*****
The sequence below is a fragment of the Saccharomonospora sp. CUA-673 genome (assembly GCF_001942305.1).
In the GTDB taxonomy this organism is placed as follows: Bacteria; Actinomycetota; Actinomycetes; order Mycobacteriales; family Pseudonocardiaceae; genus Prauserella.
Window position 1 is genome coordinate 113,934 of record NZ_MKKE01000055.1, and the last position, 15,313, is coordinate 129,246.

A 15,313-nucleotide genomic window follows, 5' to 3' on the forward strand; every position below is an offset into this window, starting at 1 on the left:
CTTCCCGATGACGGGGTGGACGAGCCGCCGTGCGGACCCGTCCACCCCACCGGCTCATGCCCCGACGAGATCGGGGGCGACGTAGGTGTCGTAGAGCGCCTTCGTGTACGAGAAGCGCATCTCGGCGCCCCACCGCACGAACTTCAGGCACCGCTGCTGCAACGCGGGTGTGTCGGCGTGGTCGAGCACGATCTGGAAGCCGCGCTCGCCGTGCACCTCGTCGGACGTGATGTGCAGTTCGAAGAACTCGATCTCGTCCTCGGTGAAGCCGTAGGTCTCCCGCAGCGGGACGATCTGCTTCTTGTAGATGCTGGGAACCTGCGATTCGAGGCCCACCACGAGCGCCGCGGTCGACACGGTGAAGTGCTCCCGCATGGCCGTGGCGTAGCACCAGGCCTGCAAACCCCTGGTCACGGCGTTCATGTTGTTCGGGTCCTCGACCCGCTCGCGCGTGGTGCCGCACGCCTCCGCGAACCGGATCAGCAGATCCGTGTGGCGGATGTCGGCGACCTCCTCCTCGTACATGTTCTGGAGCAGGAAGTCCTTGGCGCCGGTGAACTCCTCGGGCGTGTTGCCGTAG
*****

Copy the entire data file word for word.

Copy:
The sequence below is a fragment of the Saccharomonospora sp. CUA-673 genome (assembly GCF_001942305.1).
In the GTDB taxonomy this organism is placed as follows: Bacteria; Actinomycetota; Actinomycetes; order Mycobacteriales; family Pseudonocardiaceae; genus Prauserella.
Window position 1 is genome coordinate 113,934 of record NZ_MKKE01000055.1, and the last position, 15,313, is coordinate 129,246.

A 15,313-nucleotide genomic window follows, 5' to 3' on the forward strand; every position below is an offset into this window, starting at 1 on the left:
CTTCCCGATGACGGGGTGGACGAGCCGCCGTGCGGACCCGTCCACCCCACCGGCTCATGCCCCGACGAGATCGGGGGCGACGTAGGTGTCGTAGAGCGCCTTCGTGTACGAGAAGCGCATCTCGGCGCCCCACCGCACGAACTTCAGGCACCGCTGCTGCAACGCGGGTGTGTCGGCGTGGTCGAGCACGATCTGGAAGCCGCGCTCGCCGTGCACCTCGTCGGACGTGATGTGCAGTTCGAAGAACTCGATCTCGTCCTCGGTGAAGCCGTAGGTCTCCCGCAGCGGGACGATCTGCTTCTTGTAGATGCTGGGAACCTGCGATTCGAGGCCCACCACGAGCGCCGCGGTCGACACGGTGAAGTGCTCCCGCATGGCCGTGGCGTAGCACCAGGCCTGCAAACCCCTGGTCACGGCGTTCATGTTGTTCGGGTCCTCGACCCGCTCGCGCGTGGTGCCGCACGCCTCCGCGAACCGGATCAGCAGATCCGTGTGGCGGATGTCGGCGACCTCCTCCTCGTACATGTTCTGGAGCAGGAAGTCCTTGGCGCCGGTGAACTCCTCGGGCGTGTTGCCGTAG